Getting schooled on energy

TEST DRIVE: Students from Matawai School hopped in an electric car at an Energy Workshop held in Gisborne last week. They got the chance to lift the bonnet and discover the differences — there is no place to put oil in the car because it is not needed, and there is no exhaust either. Because the electric-powered Nissan emits no pollution, and has low level noise, they are touted as the way of the future and a great way to reduce noise and fume pollutions in larger cities. They can be charged in about 40 minutes for a cost of about $8 at the fast charging stations around Gisborne. Or, plug it in at home and it would take about seven hours to charge at a cost of around $5. In the driver’s seat is Riley Knight with his passenger Duncan Carmichael. In the back (from left) are Lyem Barbarich, Violet Notman-Downs, Hayley De La Haye and Tom McLachlan. Pictures by Rebecca Grunwell
SOLAR LIFE: Kauri Forno ensures her carbon footprint on this planet is as light as possible. Her motorhome has solar power energy to run the lights, the television, her music and hot water. The only fossil fuels she uses are diesel to run the motorhome and gas for the fridge. Ms Forno also has her two dogs with her wherever she goes and the nomadic lifestyle means she can enjoy different parts of nature whenever she wants.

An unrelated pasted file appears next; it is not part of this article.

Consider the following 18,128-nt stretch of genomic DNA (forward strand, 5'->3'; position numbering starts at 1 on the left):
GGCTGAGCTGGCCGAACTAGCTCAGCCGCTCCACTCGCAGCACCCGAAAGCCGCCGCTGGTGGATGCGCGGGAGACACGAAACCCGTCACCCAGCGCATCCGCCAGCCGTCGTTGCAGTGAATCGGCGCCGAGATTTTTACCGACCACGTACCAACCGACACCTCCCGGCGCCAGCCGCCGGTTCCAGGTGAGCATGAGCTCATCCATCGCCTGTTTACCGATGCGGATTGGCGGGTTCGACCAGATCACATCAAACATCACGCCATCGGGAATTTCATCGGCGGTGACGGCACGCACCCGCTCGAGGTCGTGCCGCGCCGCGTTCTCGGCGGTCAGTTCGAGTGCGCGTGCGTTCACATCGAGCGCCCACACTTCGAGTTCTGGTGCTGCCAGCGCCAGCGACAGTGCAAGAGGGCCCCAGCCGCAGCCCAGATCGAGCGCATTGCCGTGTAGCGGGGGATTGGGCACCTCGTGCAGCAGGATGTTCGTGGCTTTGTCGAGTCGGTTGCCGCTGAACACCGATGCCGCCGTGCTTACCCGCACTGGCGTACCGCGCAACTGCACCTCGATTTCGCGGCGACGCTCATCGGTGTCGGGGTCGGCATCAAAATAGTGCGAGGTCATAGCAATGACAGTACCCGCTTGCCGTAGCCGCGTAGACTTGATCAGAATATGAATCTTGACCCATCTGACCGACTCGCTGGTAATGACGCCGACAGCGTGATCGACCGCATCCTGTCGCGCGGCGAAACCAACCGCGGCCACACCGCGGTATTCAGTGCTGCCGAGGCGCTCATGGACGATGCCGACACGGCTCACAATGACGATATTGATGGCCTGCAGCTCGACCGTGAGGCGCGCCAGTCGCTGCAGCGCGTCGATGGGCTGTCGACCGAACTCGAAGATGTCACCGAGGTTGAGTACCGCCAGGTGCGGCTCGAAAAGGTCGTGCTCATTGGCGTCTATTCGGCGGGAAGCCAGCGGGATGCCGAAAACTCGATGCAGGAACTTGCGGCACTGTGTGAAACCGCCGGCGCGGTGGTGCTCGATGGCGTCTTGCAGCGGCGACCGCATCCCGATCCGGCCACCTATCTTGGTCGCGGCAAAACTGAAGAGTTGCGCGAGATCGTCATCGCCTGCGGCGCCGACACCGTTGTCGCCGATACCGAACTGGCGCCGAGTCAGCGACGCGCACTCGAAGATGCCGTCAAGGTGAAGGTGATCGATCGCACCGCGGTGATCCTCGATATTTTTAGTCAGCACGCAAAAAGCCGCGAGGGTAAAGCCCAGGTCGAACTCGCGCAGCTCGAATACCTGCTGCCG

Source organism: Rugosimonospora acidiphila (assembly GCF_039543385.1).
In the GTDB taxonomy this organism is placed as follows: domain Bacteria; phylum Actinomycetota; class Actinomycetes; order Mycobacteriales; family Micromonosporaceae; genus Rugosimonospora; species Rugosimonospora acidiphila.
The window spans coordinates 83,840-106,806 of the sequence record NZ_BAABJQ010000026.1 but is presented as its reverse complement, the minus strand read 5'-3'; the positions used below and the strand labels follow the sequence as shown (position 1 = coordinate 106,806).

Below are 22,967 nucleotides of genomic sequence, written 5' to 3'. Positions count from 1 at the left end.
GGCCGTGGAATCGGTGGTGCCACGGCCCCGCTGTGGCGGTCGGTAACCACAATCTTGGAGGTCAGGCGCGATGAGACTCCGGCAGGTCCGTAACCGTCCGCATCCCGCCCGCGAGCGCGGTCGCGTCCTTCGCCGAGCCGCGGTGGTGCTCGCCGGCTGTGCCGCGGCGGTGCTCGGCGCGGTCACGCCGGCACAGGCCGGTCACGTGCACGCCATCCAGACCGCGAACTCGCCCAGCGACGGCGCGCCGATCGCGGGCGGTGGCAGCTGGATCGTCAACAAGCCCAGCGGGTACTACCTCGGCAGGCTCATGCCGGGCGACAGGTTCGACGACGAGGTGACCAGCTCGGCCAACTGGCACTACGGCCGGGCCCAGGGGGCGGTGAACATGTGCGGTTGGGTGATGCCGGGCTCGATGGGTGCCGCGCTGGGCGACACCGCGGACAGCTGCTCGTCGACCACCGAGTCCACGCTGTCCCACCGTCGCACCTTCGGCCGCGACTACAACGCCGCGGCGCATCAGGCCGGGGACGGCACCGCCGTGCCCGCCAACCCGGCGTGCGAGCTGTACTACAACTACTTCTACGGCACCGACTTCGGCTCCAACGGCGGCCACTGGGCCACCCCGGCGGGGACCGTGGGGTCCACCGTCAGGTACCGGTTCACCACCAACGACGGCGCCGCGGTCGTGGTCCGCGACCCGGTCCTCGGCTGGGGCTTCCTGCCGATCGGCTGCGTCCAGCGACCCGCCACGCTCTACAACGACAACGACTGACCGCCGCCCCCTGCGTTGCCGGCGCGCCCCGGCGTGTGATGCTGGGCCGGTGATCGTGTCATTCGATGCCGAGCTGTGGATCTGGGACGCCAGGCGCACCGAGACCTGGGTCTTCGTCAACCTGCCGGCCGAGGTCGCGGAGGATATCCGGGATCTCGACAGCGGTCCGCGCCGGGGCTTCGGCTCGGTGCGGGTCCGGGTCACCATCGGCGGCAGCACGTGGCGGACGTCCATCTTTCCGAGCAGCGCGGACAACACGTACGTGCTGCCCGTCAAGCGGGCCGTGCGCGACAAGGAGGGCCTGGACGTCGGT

HANDS ON INTERACTIVE FUN: Cole Alexander test drove an electric scooter at the Electric Village on Gladstone Road last week. He managed to pick it up quickly and navigate the turns with ease.

Solar powered motorhomes, electric cars, bikes and scooters were all available at an Energy Workshop last week to give primary school students the chance to see them first hand. The workshop was divided into 10-minute segments to give small groups of students the chance to ask questions and try out the scooters, and hop in the car.

The purpose was to get students familiar, confident and inspired by the alternative energy being used already in Gisborne.

Solar powered motorhomes, electric cars, bikes and scooters were all available at an Energy Workshop last week to give primary school students the chance to see them first hand. The workshop was divided into 10-minute segments to give small groups of students the chance to ask questions and try out the scooters, and hop in the car.

The purpose was to get students familiar, confident and inspired by the alternative energy being used already in Gisborne.

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